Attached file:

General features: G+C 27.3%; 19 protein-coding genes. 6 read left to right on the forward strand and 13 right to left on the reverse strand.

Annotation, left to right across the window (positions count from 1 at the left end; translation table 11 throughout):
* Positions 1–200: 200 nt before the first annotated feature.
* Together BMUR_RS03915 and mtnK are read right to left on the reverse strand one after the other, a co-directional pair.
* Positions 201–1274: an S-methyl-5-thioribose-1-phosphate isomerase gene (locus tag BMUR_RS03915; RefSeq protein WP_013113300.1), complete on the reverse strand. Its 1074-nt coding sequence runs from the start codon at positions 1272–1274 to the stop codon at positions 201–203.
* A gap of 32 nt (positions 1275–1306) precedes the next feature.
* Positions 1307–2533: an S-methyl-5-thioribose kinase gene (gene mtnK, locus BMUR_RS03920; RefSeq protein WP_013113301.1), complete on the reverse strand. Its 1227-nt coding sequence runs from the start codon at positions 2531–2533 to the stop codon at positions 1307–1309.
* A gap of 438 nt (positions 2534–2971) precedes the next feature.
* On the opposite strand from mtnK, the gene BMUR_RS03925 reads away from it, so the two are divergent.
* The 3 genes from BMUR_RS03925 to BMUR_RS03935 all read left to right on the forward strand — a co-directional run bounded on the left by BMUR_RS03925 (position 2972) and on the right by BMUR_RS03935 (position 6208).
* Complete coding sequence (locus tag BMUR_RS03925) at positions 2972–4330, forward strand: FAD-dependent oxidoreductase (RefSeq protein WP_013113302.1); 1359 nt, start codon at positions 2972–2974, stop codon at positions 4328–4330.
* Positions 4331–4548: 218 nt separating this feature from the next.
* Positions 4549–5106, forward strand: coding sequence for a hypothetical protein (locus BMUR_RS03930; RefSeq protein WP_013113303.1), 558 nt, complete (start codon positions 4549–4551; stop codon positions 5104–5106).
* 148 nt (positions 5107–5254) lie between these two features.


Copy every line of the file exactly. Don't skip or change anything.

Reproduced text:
General features: G+C 27.3%; 19 protein-coding genes. 6 read left to right on the forward strand and 13 right to left on the reverse strand.

Annotation, left to right across the window (positions count from 1 at the left end; translation table 11 throughout):
* Positions 1–200: 200 nt before the first annotated feature.
* Together BMUR_RS03915 and mtnK are read right to left on the reverse strand one after the other, a co-directional pair.
* Positions 201–1274: an S-methyl-5-thioribose-1-phosphate isomerase gene (locus tag BMUR_RS03915; RefSeq protein WP_013113300.1), complete on the reverse strand. Its 1074-nt coding sequence runs from the start codon at positions 1272–1274 to the stop codon at positions 201–203.
* A gap of 32 nt (positions 1275–1306) precedes the next feature.
* Positions 1307–2533: an S-methyl-5-thioribose kinase gene (gene mtnK, locus BMUR_RS03920; RefSeq protein WP_013113301.1), complete on the reverse strand. Its 1227-nt coding sequence runs from the start codon at positions 2531–2533 to the stop codon at positions 1307–1309.
* A gap of 438 nt (positions 2534–2971) precedes the next feature.
* On the opposite strand from mtnK, the gene BMUR_RS03925 reads away from it, so the two are divergent.
* The 3 genes from BMUR_RS03925 to BMUR_RS03935 all read left to right on the forward strand — a co-directional run bounded on the left by BMUR_RS03925 (position 2972) and on the right by BMUR_RS03935 (position 6208).
* Complete coding sequence (locus tag BMUR_RS03925) at positions 2972–4330, forward strand: FAD-dependent oxidoreductase (RefSeq protein WP_013113302.1); 1359 nt, start codon at positions 2972–2974, stop codon at positions 4328–4330.
* Positions 4331–4548: 218 nt separating this feature from the next.
* Positions 4549–5106, forward strand: coding sequence for a hypothetical protein (locus BMUR_RS03930; RefSeq protein WP_013113303.1), 558 nt, complete (start codon positions 4549–4551; stop codon positions 5104–5106).
* 148 nt (positions 5107–5254) lie between these two features.